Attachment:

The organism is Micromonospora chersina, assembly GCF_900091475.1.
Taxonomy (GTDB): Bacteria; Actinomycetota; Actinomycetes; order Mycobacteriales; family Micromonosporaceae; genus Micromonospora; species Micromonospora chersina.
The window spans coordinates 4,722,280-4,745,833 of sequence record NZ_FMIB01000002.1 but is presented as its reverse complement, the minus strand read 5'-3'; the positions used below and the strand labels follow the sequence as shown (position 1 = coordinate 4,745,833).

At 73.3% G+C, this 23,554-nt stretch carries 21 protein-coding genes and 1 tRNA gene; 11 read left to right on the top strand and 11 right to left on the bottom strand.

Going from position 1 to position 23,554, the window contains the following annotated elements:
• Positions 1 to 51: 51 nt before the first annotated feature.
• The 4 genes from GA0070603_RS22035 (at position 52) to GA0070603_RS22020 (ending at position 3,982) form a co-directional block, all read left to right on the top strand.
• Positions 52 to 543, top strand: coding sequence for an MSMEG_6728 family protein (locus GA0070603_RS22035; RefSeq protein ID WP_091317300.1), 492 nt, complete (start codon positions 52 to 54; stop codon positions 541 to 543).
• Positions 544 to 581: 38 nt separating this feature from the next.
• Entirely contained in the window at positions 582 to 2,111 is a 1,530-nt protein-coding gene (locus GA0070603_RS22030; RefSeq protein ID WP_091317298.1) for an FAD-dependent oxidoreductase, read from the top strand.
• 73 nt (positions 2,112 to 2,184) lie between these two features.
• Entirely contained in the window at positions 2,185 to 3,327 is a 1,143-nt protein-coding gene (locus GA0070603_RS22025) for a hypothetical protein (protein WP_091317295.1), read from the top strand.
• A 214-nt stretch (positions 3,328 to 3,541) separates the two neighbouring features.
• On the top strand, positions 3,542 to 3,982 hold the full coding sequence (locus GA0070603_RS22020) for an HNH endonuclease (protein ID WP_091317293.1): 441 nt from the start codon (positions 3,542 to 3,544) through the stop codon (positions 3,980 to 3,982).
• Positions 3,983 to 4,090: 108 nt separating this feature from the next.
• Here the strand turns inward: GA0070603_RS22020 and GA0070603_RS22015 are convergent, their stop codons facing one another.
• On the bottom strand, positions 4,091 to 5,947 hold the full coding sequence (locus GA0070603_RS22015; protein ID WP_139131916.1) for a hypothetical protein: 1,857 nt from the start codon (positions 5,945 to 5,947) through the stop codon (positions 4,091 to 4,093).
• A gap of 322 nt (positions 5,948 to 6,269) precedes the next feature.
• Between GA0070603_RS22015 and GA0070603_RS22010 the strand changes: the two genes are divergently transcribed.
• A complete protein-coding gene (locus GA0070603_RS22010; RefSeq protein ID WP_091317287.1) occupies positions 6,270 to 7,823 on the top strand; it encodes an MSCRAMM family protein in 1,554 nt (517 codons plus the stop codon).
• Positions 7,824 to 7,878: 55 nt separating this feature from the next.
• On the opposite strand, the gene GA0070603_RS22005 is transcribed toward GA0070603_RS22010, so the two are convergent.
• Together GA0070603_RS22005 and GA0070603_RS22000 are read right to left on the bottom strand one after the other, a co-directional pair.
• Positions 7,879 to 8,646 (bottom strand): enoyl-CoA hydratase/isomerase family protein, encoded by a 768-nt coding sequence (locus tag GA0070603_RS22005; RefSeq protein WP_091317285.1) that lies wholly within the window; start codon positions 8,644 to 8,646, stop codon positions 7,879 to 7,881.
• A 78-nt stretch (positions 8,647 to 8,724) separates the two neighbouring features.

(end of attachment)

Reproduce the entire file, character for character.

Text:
The organism is Micromonospora chersina, assembly GCF_900091475.1.
Taxonomy (GTDB): Bacteria; Actinomycetota; Actinomycetes; order Mycobacteriales; family Micromonosporaceae; genus Micromonospora; species Micromonospora chersina.
The window spans coordinates 4,722,280-4,745,833 of sequence record NZ_FMIB01000002.1 but is presented as its reverse complement, the minus strand read 5'-3'; the positions used below and the strand labels follow the sequence as shown (position 1 = coordinate 4,745,833).

At 73.3% G+C, this 23,554-nt stretch carries 21 protein-coding genes and 1 tRNA gene; 11 read left to right on the top strand and 11 right to left on the bottom strand.

Going from position 1 to position 23,554, the window contains the following annotated elements:
• Positions 1 to 51: 51 nt before the first annotated feature.
• The 4 genes from GA0070603_RS22035 (at position 52) to GA0070603_RS22020 (ending at position 3,982) form a co-directional block, all read left to right on the top strand.
• Positions 52 to 543, top strand: coding sequence for an MSMEG_6728 family protein (locus GA0070603_RS22035; RefSeq protein ID WP_091317300.1), 492 nt, complete (start codon positions 52 to 54; stop codon positions 541 to 543).
• Positions 544 to 581: 38 nt separating this feature from the next.
• Entirely contained in the window at positions 582 to 2,111 is a 1,530-nt protein-coding gene (locus GA0070603_RS22030; RefSeq protein ID WP_091317298.1) for an FAD-dependent oxidoreductase, read from the top strand.
• 73 nt (positions 2,112 to 2,184) lie between these two features.
• Entirely contained in the window at positions 2,185 to 3,327 is a 1,143-nt protein-coding gene (locus GA0070603_RS22025) for a hypothetical protein (protein WP_091317295.1), read from the top strand.
• A 214-nt stretch (positions 3,328 to 3,541) separates the two neighbouring features.
• On the top strand, positions 3,542 to 3,982 hold the full coding sequence (locus GA0070603_RS22020) for an HNH endonuclease (protein ID WP_091317293.1): 441 nt from the start codon (positions 3,542 to 3,544) through the stop codon (positions 3,980 to 3,982).
• Positions 3,983 to 4,090: 108 nt separating this feature from the next.
• Here the strand turns inward: GA0070603_RS22020 and GA0070603_RS22015 are convergent, their stop codons facing one another.
• On the bottom strand, positions 4,091 to 5,947 hold the full coding sequence (locus GA0070603_RS22015; protein ID WP_139131916.1) for a hypothetical protein: 1,857 nt from the start codon (positions 5,945 to 5,947) through the stop codon (positions 4,091 to 4,093).
• A gap of 322 nt (positions 5,948 to 6,269) precedes the next feature.
• Between GA0070603_RS22015 and GA0070603_RS22010 the strand changes: the two genes are divergently transcribed.
• A complete protein-coding gene (locus GA0070603_RS22010; RefSeq protein ID WP_091317287.1) occupies positions 6,270 to 7,823 on the top strand; it encodes an MSCRAMM family protein in 1,554 nt (517 codons plus the stop codon).
• Positions 7,824 to 7,878: 55 nt separating this feature from the next.
• On the opposite strand, the gene GA0070603_RS22005 is transcribed toward GA0070603_RS22010, so the two are convergent.
• Together GA0070603_RS22005 and GA0070603_RS22000 are read right to left on the bottom strand one after the other, a co-directional pair.
• Positions 7,879 to 8,646 (bottom strand): enoyl-CoA hydratase/isomerase family protein, encoded by a 768-nt coding sequence (locus tag GA0070603_RS22005; RefSeq protein WP_091317285.1) that lies wholly within the window; start codon positions 8,644 to 8,646, stop codon positions 7,879 to 7,881.
• A 78-nt stretch (positions 8,647 to 8,724) separates the two neighbouring features.